Wednesday, August 16, 2017

Our Opinion: Air service decisions present good problems to have

After several years of lackluster and less than reliable air service, Tupelo residents were cautiously optimistic to welcome a new company to the Tupelo Regional Airport.

Contour Airlines arrived in Tupelo last year promising low fares on flights to Nashville and better service than the previous two airlines that had operated out of the All America City.

But after a strong first year of service, Tupelo seems to have found a reliable partner in Contour, which is owned by Tennessee-based Corporate Flight Management.

The proof, as they say, is in the pudding.

From January through July 31, Tupelo Regional Airport recorded 5,563 enplanements (or boardings). July also was a record month, with 925 enplanements. In 2016, with Contour starting service in April and through Dec. 31, TUP had 5,913 enplanements. In 2015, with SeaPort Airlines providing service from January to October before pulling out, there were 1,517 enplanements.

Tupelo’s warm response to Contour’s air services has left the company wanting to bid again for another two-year contract through the U.S. Department of Transportation – a good sign that commercial air service will continue being offered here.

The DOT announced Friday it was requesting proposals from airlines interested in providing Essential Air Service flights at Tupelo, as well as Muscle Shoals, Alabama, for a new contract starting March 1, 2018, with or without a subsidy, as reported by the Daily Journal’s Dennis Seid. The deadline to submit is Sept. 19.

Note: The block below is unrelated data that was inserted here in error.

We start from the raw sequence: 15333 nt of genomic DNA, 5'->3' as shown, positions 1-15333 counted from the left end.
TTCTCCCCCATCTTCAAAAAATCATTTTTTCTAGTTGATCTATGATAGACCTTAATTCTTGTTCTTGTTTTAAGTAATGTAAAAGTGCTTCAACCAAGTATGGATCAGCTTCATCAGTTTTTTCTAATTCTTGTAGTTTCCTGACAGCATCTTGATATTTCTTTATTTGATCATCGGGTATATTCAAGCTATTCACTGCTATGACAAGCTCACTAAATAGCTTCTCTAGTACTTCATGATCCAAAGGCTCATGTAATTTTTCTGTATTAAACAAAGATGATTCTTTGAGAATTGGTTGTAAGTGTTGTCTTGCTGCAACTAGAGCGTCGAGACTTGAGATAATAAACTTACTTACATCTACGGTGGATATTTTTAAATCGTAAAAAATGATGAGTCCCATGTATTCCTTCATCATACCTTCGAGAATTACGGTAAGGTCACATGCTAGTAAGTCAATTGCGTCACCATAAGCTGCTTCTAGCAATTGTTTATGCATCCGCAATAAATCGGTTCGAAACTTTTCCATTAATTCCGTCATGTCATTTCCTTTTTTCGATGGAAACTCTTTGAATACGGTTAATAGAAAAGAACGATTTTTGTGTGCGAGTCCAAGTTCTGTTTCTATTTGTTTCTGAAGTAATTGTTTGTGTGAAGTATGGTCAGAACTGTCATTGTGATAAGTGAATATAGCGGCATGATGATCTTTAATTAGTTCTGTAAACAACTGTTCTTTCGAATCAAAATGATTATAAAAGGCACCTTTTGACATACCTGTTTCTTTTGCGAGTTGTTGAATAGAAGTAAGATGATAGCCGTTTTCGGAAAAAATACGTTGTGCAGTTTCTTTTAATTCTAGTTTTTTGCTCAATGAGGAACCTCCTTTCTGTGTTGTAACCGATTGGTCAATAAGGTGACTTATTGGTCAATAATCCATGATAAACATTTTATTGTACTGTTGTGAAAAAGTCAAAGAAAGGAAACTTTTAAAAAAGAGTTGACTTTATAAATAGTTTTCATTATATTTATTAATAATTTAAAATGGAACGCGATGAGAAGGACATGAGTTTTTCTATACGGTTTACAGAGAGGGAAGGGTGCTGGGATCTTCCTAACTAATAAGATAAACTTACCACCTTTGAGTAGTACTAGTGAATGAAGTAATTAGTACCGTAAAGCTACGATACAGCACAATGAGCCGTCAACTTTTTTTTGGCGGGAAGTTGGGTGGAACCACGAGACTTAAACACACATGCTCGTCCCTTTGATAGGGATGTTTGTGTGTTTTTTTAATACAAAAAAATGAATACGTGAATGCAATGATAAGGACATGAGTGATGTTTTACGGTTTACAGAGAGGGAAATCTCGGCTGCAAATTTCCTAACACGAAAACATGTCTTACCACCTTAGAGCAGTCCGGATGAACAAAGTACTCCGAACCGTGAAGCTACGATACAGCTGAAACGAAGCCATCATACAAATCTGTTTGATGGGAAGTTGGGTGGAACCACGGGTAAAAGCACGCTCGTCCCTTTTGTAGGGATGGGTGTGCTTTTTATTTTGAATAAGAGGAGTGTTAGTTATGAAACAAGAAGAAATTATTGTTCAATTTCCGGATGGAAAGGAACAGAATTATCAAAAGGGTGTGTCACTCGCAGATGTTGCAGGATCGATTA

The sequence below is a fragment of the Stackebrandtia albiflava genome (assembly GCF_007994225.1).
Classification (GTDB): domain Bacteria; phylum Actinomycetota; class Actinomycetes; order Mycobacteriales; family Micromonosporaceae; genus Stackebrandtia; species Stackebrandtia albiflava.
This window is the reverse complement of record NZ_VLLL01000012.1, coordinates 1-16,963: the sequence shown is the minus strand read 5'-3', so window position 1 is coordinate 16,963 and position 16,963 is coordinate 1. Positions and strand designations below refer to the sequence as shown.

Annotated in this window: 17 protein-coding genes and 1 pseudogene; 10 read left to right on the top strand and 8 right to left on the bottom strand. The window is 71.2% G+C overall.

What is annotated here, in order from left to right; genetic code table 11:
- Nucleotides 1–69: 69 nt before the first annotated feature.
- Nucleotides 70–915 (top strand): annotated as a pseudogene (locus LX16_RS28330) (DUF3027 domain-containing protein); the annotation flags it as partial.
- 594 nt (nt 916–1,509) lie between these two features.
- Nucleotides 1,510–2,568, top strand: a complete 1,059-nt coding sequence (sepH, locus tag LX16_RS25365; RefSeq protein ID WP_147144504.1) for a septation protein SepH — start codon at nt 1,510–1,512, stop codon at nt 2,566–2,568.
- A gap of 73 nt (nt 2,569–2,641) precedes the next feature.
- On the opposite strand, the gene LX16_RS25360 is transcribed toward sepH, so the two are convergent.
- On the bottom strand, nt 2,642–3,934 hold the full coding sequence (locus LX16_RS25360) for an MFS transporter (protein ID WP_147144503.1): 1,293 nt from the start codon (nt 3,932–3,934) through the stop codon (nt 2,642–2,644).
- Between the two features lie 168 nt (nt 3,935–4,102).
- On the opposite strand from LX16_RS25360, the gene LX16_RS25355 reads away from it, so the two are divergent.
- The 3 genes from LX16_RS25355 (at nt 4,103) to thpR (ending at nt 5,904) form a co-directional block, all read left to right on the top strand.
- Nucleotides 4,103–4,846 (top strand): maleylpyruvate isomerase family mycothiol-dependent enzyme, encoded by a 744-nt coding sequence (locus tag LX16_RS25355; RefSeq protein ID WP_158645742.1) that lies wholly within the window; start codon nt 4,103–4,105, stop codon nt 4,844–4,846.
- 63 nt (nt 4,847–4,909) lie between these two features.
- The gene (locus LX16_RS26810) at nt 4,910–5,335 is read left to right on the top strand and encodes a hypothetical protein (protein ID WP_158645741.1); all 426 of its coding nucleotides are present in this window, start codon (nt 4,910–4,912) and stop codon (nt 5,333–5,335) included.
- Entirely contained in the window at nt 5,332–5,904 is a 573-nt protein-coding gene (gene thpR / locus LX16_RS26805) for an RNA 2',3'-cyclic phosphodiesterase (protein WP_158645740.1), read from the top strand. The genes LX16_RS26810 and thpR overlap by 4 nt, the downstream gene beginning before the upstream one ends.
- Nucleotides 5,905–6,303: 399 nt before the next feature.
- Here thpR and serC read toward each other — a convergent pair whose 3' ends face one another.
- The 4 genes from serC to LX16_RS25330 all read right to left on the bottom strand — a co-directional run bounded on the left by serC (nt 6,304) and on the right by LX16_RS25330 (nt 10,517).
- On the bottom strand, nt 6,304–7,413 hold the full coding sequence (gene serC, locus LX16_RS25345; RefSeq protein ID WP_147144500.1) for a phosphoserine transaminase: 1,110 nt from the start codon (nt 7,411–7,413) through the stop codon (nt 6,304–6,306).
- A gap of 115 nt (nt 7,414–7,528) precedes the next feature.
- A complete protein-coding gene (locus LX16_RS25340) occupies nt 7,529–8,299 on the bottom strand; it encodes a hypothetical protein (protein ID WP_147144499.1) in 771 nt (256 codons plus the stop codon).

The Department of Transportation’s EAS program provides subsidized air service to communities like Tupelo that have had their air service reduced or eliminated through the years. CFM was one of four airlines that submitted bids two years ago.

Also in the discussion this time around is the possibility of utilizing the DOT’S Alternate EAS program instead. While the traditional EAS program gives the subsidy to the airline on a monthly basis following the completion of flights, Alternate EAS gives the money directly to the city or airport authority.

Contour officials said the uptick in passengers warrants a look at AEAS, which would allow the airline to utilize more seats. Under EAS, the Jetstream planes used by Contour can have a maximum of nine passengers, even though the aircraft was built to hold 19. The planes currently being used could be reconfigured to have all 19 seats available again as they were designed to have, or the airline can consider using a regional jet with 30 seats.

Bigger planes, however, mean higher expenses. The number of flights would be reduced to help mediate those costs, which are federally mandated to be be capped at $200 per passenger.

The community has a choice between higher frequency with the smaller plane or fewer flights with larger planes.

Another item airport and Contour officials will discuss is whether to continue providing service just to Nashville or if the time is right to introduce another destination.

All of these represent good problems to have. Tupelo has historically supported air service, and Contour appears to be a good fit for our community. We encourage in-depth discussions, with plenty of public input, on these items before decisions are made in order to keep this strong partnership thriving going forward.

Original article can be found here ➤

1 comment:

  1. We make KTUP a regular stop for our GA ops.

    Good prices on fuel and excellent service.

    We keep coming back.